US extends Iran nuclear sanctions relief, implements missile sanctions
The United States decided not to reimpose sanctions on Iran's nuclear program today despite President Donald Trump's criticism of the deal Tehran signed with the previous US administration.
The United States decided not to reimpose sanctions on Iran's nuclear program on Thursday despite President Donald Trump's criticism of the deal Tehran signed with the previous US administration.
But, while the waiver on the nuclear-related sanctions was renewed, the US Treasury imposed new measures to punish Iranian defence officials and a Chinese business tied to Tehran's missile program.
The decision not to renew sanctions came just two days before Iran is due to go to the polls and may prove a boost for President Hassan Rouhani, who signed the deal and is seeking reelection.
Under the terms of the 2015 deal, the previous US administration of President Barack Obama agreed to waive sanctions on Iran's nuclear program in return for strict controls to prevent it from developing a nuclear bomb.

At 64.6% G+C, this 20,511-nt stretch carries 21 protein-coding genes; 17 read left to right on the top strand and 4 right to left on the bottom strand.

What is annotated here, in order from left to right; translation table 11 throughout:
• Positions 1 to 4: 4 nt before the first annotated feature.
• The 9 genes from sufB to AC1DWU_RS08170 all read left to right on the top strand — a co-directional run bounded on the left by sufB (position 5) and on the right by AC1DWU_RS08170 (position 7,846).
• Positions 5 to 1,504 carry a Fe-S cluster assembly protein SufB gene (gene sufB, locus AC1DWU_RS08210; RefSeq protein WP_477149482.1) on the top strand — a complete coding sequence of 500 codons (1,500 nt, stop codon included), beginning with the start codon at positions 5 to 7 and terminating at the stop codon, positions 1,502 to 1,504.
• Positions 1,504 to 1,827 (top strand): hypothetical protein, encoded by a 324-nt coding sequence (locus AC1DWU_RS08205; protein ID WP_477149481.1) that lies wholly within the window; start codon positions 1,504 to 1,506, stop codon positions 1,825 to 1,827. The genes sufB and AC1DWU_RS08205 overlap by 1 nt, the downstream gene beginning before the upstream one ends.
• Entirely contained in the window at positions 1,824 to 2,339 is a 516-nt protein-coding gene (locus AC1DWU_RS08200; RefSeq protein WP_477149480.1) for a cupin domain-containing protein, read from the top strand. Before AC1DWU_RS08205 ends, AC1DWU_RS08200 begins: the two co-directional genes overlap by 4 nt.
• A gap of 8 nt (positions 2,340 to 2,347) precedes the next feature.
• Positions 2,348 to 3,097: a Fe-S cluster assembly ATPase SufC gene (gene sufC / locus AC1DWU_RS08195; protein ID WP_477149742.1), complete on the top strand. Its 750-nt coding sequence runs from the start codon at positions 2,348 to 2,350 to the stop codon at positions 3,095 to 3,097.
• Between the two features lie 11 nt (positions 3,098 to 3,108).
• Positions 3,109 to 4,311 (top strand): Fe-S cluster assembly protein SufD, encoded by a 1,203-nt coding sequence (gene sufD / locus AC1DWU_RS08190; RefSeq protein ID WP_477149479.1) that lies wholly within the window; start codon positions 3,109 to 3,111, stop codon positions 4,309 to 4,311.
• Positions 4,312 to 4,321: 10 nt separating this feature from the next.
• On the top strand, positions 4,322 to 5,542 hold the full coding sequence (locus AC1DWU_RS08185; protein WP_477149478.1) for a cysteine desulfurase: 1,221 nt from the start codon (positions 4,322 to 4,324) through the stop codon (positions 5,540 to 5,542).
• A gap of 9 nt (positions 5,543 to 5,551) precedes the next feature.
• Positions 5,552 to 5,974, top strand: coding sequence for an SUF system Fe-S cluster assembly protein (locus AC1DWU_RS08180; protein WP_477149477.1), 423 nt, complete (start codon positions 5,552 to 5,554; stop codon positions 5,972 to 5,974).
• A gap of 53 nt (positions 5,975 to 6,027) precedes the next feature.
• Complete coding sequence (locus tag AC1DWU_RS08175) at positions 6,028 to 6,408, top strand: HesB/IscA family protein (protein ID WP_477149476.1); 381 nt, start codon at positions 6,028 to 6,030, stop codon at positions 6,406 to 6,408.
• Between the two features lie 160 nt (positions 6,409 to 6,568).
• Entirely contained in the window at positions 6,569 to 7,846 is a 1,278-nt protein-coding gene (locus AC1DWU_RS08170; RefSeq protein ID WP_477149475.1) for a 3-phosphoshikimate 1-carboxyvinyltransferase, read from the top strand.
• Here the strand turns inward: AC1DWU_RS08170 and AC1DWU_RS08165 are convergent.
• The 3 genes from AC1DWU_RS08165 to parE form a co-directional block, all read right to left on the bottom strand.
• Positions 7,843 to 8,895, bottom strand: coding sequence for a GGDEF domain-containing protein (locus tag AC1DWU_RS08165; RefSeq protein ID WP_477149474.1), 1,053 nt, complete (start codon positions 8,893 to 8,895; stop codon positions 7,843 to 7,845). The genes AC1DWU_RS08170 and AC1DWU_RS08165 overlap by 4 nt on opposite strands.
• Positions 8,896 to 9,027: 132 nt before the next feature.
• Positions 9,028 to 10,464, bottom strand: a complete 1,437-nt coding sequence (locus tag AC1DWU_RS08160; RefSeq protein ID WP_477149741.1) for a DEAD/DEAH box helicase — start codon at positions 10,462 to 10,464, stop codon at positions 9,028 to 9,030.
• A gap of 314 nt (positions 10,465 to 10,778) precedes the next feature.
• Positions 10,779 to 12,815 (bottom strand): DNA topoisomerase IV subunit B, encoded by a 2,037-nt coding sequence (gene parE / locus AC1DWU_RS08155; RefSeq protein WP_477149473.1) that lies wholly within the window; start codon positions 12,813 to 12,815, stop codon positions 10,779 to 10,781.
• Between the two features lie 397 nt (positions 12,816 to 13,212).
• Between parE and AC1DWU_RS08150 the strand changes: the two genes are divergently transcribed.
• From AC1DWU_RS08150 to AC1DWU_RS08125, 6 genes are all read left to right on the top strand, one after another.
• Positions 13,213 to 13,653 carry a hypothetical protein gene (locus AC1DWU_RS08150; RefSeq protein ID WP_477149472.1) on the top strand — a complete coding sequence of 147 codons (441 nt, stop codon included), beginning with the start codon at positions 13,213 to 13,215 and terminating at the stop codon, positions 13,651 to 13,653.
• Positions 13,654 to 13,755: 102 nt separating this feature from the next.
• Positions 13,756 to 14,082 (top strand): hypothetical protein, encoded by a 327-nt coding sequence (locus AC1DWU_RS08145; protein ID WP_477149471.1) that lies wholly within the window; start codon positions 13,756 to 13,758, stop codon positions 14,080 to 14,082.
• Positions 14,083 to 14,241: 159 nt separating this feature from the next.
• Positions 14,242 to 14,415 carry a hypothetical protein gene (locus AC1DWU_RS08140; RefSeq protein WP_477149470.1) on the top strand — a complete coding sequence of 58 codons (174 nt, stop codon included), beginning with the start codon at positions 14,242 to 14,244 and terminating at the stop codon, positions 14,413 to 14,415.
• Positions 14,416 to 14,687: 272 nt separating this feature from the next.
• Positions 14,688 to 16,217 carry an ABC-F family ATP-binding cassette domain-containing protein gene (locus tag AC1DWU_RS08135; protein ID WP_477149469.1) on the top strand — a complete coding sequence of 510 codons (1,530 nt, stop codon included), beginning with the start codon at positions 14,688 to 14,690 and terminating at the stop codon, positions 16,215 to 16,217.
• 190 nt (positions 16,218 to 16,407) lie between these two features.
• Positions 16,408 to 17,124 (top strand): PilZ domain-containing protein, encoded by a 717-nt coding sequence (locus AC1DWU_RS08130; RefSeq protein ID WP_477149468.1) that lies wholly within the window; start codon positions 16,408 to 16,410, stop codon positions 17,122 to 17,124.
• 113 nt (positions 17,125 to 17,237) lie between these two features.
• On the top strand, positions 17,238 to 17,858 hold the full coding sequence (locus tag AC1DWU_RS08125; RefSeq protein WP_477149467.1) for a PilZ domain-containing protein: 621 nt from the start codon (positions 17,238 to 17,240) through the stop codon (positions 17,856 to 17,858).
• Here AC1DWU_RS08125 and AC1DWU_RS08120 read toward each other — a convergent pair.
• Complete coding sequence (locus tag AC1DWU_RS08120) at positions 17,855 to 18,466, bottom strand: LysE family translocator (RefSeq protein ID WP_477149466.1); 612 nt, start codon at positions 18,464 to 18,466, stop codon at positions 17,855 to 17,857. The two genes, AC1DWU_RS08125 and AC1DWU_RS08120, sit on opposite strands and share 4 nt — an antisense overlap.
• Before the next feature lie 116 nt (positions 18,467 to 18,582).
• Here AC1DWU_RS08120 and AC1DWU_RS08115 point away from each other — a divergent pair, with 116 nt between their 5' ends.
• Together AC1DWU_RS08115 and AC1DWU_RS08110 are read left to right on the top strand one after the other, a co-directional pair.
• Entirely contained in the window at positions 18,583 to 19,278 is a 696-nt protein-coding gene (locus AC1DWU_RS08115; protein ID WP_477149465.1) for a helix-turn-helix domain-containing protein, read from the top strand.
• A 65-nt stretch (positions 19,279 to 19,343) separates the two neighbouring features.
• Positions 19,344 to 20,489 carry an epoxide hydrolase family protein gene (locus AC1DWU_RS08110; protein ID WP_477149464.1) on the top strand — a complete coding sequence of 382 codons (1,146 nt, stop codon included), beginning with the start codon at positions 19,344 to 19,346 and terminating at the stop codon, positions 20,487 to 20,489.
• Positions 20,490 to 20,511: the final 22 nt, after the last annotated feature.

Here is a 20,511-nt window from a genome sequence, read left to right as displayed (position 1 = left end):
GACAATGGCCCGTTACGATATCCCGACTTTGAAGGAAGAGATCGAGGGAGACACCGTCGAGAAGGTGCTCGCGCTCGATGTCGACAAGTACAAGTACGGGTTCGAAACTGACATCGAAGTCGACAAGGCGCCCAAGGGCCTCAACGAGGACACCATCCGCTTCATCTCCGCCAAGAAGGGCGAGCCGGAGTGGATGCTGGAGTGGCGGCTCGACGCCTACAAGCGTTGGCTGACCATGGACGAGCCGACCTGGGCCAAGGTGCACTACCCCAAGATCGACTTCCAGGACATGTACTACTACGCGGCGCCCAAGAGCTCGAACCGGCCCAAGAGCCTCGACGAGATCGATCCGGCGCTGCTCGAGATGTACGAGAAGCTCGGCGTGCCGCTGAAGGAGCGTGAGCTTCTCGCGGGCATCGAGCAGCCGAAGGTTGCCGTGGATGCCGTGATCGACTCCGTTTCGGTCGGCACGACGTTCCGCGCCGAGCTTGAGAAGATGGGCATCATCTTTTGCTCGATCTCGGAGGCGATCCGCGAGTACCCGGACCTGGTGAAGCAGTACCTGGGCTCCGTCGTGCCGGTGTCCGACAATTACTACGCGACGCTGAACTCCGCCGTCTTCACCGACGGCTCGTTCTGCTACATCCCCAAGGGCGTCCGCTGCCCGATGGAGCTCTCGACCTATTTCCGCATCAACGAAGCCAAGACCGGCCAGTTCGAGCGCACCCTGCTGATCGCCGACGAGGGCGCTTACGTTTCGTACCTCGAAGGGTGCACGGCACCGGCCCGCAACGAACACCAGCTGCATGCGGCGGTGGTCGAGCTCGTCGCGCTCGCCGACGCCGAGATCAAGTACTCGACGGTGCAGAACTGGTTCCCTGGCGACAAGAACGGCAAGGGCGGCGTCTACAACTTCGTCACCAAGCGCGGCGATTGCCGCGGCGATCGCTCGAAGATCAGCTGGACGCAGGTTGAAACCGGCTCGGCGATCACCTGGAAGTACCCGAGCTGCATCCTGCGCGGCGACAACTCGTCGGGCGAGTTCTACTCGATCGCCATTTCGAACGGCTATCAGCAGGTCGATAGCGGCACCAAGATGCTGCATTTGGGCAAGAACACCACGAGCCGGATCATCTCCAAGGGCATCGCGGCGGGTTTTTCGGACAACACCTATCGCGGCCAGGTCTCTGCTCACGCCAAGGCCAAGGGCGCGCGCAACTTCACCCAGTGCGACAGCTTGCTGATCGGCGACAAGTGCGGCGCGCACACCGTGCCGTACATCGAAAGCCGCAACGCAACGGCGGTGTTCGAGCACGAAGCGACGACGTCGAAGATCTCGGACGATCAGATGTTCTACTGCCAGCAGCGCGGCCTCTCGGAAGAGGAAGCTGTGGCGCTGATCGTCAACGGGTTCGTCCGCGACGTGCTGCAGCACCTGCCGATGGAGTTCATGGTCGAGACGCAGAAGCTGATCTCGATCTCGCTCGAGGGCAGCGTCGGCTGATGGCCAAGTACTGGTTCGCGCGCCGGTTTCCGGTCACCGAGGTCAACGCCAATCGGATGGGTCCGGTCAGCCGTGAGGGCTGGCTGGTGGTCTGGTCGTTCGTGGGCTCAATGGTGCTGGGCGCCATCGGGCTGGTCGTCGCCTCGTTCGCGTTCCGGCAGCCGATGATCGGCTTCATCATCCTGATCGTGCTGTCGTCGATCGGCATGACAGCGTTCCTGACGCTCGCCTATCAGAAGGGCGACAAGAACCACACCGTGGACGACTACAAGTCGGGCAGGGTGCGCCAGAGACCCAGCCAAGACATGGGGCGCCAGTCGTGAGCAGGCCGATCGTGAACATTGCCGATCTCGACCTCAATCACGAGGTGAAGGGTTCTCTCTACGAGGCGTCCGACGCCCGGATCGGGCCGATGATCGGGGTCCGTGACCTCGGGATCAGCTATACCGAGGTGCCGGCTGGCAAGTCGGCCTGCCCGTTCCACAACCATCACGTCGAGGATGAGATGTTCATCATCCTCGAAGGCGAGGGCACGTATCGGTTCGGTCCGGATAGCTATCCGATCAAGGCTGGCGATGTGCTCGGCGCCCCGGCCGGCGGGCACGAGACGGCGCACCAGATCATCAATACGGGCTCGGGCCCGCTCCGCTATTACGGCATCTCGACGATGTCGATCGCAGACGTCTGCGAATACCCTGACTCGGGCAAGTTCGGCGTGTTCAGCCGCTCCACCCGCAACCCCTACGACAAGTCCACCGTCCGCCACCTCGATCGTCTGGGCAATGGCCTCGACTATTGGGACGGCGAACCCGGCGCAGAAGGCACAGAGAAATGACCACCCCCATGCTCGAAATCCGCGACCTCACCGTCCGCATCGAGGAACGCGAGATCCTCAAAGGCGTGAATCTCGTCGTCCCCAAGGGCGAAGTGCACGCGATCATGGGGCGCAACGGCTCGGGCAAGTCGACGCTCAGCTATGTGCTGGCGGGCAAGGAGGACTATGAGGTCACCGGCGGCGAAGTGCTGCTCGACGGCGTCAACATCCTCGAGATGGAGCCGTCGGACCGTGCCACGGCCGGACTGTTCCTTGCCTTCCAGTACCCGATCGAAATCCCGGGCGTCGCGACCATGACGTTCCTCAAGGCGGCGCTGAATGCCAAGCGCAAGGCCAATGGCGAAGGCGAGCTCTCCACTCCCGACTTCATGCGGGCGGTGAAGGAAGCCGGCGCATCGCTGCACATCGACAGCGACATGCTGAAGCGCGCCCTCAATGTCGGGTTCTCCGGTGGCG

Some of those waivers come up for review this week, for the first time since Trump was elected after warning during his presidential campaign that he might rip up the agreement.
But Washington's top diplomat for West Asia, Stuart Jones, said in a statement that the department had told Congress that "the United States continues to waive sanctions" that were lifted under the Iran deal.
Nevertheless, he added, the Treasury will apply new targeted sanctions on individuals and firms helping Iran's missile banned ballistic program and to hold Tehran accountable for the rights abuses.
"Iran continues to pursue missile-related technologies capable of delivering a nuclear weapon," he said, noting that the missile program is in breach of internationally-backed UN Security Council resolutions.
"The State Department will continue to partner with our colleagues at the Department of the Treasury to ensure our national security in the face of Iranian threats."
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